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  #16  
Old 02-16-2012, 07:15 PM
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Quote:
Originally Posted by antigua View Post
They are attracted to dark clothing. Lighting, Try to use LED lights. Apparntly they cant see LED light.
This is quite interesting, antigua. I've always been told the opposite: bright clothing makes you more susceptible to mosquito and bug bites. Was told before that the reason behind this is that many of the bright clothing may appear to look pretty much the same way as the flora around, which is why they will tend to go near you. At least that's what I was told before.
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  #17  
Old 02-16-2012, 09:08 PM
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I know that BEES will go after people with dark colored clothing, especially brown or black, since they think you are a bear, one of their natural enemies.

This is one of the reasons bee keeper outfits are usually white or yellow.
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  #18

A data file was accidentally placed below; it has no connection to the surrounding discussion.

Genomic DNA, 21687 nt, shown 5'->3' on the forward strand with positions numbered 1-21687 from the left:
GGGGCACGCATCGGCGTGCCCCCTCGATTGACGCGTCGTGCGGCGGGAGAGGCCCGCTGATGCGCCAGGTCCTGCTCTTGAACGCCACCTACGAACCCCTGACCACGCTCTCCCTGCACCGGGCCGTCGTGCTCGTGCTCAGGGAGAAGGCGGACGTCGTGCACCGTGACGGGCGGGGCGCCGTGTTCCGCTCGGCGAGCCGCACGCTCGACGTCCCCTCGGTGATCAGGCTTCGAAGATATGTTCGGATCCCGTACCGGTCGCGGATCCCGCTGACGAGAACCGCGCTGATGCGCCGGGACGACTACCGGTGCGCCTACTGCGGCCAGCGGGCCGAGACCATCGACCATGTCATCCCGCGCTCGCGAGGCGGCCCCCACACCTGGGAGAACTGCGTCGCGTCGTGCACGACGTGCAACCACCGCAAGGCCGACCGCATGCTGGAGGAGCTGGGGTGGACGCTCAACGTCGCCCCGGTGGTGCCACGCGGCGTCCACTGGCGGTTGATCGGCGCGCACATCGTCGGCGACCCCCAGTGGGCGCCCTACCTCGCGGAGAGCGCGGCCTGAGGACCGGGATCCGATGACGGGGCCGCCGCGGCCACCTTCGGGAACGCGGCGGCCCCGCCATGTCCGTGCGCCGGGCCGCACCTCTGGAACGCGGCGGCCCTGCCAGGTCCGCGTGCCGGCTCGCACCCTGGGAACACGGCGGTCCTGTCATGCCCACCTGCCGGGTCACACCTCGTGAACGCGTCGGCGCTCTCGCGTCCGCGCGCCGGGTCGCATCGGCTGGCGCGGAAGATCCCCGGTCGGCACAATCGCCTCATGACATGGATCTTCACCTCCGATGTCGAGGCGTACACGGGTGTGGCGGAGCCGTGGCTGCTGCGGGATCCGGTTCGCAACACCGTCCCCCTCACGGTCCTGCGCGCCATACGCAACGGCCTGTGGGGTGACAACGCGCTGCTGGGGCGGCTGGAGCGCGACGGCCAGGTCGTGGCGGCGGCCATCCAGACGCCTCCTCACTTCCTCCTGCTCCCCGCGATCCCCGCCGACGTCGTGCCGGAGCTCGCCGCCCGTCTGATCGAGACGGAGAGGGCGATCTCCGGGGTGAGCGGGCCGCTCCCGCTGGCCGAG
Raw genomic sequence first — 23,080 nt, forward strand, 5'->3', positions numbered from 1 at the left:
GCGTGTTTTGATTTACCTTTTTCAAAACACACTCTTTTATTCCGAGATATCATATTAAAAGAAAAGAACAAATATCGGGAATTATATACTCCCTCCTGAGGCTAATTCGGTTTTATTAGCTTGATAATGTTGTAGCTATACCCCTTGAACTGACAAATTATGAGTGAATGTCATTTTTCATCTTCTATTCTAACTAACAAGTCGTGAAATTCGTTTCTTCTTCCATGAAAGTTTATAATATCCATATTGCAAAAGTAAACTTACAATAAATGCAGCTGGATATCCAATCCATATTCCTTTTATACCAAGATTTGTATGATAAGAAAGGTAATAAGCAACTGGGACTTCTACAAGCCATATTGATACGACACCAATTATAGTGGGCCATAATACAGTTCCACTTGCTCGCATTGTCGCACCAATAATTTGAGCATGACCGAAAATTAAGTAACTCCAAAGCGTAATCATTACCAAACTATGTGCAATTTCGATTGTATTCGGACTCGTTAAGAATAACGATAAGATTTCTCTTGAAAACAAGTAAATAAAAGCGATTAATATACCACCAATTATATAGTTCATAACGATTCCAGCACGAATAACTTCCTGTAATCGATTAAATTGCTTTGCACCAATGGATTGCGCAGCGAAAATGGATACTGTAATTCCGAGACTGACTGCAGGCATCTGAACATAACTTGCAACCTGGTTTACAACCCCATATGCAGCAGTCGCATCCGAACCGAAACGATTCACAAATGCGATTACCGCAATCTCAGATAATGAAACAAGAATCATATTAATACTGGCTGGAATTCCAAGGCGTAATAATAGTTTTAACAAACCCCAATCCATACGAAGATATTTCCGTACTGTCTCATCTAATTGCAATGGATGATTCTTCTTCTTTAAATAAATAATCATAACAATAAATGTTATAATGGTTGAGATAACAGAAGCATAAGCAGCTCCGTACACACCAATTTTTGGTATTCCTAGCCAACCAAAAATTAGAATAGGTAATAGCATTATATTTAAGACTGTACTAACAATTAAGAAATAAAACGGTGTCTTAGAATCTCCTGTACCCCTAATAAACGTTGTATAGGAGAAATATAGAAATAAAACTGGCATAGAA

Old 02-17-2012, 04:34 PM
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I recently heard that you should spray Listerine around the area to repel mosquitoes. The good old fashion kind, not flavored. Haven't tried yet though.
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  #19  
Old 03-02-2014, 07:34 PM
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Just a thought on the LED light thing. LED lights are generally in same light range as the sun. 5000 - 6000K. Probably same reason you don't see many of them in the daytime, unless you're walking through the woods or jungle.
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  #20  
Old 03-03-2014, 07:31 AM
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Quote:
Originally Posted by edwinjd View Post
This is quite interesting, antigua. I've always been told the opposite: bright clothing makes you more susceptible to mosquito and bug bites. Was told before that the reason behind this is that many of the bright clothing may appear to look pretty much the same way as the flora around, which is why they will tend to go near you. At least that's what I was told before.
That is what I was told too. I try to stay away from yellow. Learn something new every day.
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  #21  
Old 05-05-2017, 08:33 AM
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Using a fan blowing across you and your sitting area will also help reduce dealing with the little suckers. They do not do well trying to fly in the breeze the fan produces.
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  #22  
Old 05-08-2017, 08:27 AM
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There is some camping-equipment-list to help you avoid the mosquito. I like the sleeping bag. You can select the one.

Source: Campingheavens
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  #23